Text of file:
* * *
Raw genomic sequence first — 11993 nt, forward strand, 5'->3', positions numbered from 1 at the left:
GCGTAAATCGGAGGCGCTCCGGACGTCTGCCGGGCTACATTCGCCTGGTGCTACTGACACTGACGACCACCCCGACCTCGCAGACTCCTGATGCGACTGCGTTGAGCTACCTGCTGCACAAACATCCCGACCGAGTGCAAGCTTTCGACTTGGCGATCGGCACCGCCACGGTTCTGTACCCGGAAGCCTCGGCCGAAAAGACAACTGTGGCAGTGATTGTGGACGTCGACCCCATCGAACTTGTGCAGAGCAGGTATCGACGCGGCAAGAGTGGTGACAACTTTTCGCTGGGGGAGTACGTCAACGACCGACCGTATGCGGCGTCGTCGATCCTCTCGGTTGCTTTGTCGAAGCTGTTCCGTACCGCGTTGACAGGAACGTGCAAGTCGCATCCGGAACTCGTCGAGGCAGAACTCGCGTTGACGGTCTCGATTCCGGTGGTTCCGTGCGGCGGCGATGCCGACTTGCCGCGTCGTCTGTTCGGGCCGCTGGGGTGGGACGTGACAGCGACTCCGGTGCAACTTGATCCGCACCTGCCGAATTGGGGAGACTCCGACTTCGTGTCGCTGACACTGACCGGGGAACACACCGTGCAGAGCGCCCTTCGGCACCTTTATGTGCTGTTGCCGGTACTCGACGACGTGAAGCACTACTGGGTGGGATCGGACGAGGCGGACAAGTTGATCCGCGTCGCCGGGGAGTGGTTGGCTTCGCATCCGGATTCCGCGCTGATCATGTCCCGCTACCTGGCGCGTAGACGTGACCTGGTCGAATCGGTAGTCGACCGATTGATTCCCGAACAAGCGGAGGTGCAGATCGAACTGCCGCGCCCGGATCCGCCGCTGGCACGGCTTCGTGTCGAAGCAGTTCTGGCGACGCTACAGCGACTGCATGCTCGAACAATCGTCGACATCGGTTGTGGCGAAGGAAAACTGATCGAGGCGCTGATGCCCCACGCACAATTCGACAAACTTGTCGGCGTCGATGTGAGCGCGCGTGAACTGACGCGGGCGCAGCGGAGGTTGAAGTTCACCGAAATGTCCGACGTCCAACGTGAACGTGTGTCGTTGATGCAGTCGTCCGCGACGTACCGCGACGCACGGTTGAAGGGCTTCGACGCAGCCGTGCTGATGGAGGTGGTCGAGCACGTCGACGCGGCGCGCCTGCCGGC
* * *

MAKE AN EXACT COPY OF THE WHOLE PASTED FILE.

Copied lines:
Raw genomic sequence first — 11993 nt, forward strand, 5'->3', positions numbered from 1 at the left:
GCGTAAATCGGAGGCGCTCCGGACGTCTGCCGGGCTACATTCGCCTGGTGCTACTGACACTGACGACCACCCCGACCTCGCAGACTCCTGATGCGACTGCGTTGAGCTACCTGCTGCACAAACATCCCGACCGAGTGCAAGCTTTCGACTTGGCGATCGGCACCGCCACGGTTCTGTACCCGGAAGCCTCGGCCGAAAAGACAACTGTGGCAGTGATTGTGGACGTCGACCCCATCGAACTTGTGCAGAGCAGGTATCGACGCGGCAAGAGTGGTGACAACTTTTCGCTGGGGGAGTACGTCAACGACCGACCGTATGCGGCGTCGTCGATCCTCTCGGTTGCTTTGTCGAAGCTGTTCCGTACCGCGTTGACAGGAACGTGCAAGTCGCATCCGGAACTCGTCGAGGCAGAACTCGCGTTGACGGTCTCGATTCCGGTGGTTCCGTGCGGCGGCGATGCCGACTTGCCGCGTCGTCTGTTCGGGCCGCTGGGGTGGGACGTGACAGCGACTCCGGTGCAACTTGATCCGCACCTGCCGAATTGGGGAGACTCCGACTTCGTGTCGCTGACACTGACCGGGGAACACACCGTGCAGAGCGCCCTTCGGCACCTTTATGTGCTGTTGCCGGTACTCGACGACGTGAAGCACTACTGGGTGGGATCGGACGAGGCGGACAAGTTGATCCGCGTCGCCGGGGAGTGGTTGGCTTCGCATCCGGATTCCGCGCTGATCATGTCCCGCTACCTGGCGCGTAGACGTGACCTGGTCGAATCGGTAGTCGACCGATTGATTCCCGAACAAGCGGAGGTGCAGATCGAACTGCCGCGCCCGGATCCGCCGCTGGCACGGCTTCGTGTCGAAGCAGTTCTGGCGACGCTACAGCGACTGCATGCTCGAACAATCGTCGACATCGGTTGTGGCGAAGGAAAACTGATCGAGGCGCTGATGCCCCACGCACAATTCGACAAACTTGTCGGCGTCGATGTGAGCGCGCGTGAACTGACGCGGGCGCAGCGGAGGTTGAAGTTCACCGAAATGTCCGACGTCCAACGTGAACGTGTGTCGTTGATGCAGTCGTCCGCGACGTACCGCGACGCACGGTTGAAGGGCTTCGACGCAGCCGTGCTGATGGAGGTGGTCGAGCACGTCGACGCGGCGCGCCTGCCGGC